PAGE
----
Scots star Edwyn Collins reveals new album plans

Edwyn Collins at the Edinburgh International Book Festival. Picture: Lisa Ferguson

Edwyn Collins at the Edinburgh International Book Festival. Picture: Lisa Ferguson

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pop star Edwyn Collins will be recording a brand new album at a home recording studio he is creating in the Highlands.

The former Orange Juice singer told hundreds of his fans that equipment had been relocated from London to Helmsdale, in Sutherland, where he moved last year with his wife Grace Maxwell.

He has beautiful vintage recording equipment

Grace Maxwell

The new album would be the fourth release since he suffering two massive strokes which almost cost him his life.

She said: “Edwyn has this beautiful vintage recording equipment. He is one of these hoarders. When the world was going digital, Edwyn was going contrary.”

Edinburgh-born Collins, given a standing ovation as he left the stage, treated the audience to performances of two songs – Searching for the Truth, which was recorded after his illness, and his biggest solo hit A Girl Like You.

Collins, who was initially left paralysed down one side and unable to speak, underwent an extensive rehabilitation programme and within three years was back performing again.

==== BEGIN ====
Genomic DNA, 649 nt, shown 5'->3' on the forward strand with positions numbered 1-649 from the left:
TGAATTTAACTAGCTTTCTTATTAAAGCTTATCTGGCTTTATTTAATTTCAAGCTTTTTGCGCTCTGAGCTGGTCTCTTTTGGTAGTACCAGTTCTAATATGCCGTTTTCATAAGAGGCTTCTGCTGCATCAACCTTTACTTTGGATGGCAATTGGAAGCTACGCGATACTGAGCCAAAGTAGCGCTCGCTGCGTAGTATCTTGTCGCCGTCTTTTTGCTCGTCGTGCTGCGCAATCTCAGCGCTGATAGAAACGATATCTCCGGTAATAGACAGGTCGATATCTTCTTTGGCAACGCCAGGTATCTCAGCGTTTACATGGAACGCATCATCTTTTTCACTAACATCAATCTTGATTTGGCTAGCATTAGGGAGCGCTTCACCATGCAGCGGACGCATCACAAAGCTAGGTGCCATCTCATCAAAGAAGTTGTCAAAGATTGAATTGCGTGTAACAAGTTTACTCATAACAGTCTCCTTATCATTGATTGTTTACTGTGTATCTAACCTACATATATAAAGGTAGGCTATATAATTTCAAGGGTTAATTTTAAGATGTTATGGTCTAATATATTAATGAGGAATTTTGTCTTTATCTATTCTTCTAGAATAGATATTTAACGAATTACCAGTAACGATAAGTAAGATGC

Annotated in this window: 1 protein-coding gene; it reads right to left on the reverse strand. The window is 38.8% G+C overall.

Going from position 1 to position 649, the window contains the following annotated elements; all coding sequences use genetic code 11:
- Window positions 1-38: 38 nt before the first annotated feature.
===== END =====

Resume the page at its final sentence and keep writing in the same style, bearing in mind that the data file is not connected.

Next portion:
Collins, who told his fans he was “glad to be alive,” had them roaring with laughter as he and Ms Maxwell shared anecdotes with author Ian Rankin. The singer chided his wife for revealing he had made a failed attempt to get into Glasgow School of Art.

Collins had recorded his sixth solo album, Home Again, before he fell suddenly ill in February 2005. It was eventually released in September 2007 shortly before he appeared on stage again in London at a BBC Electric Proms concert.

Ms Maxwell said the advent of social media had helped him express himself by talking directly to fans around the world, adding: “It’s been a great thing for him. He is waiting to talk to people at any time of the day or night. He loves that people can contact him and he has this interaction with the world.”

Asked about the value of life, she said: “We’ve had a lot of contact with people who have suffered brain injuries. We all have the horror and the dread of losing our mental capacity in any way. The idea of what is a valuable life, what is an interesting person, where is the character? And when you have an experience like this, it puts these questions right into the midst of your life, and it’s not what people think it is.”

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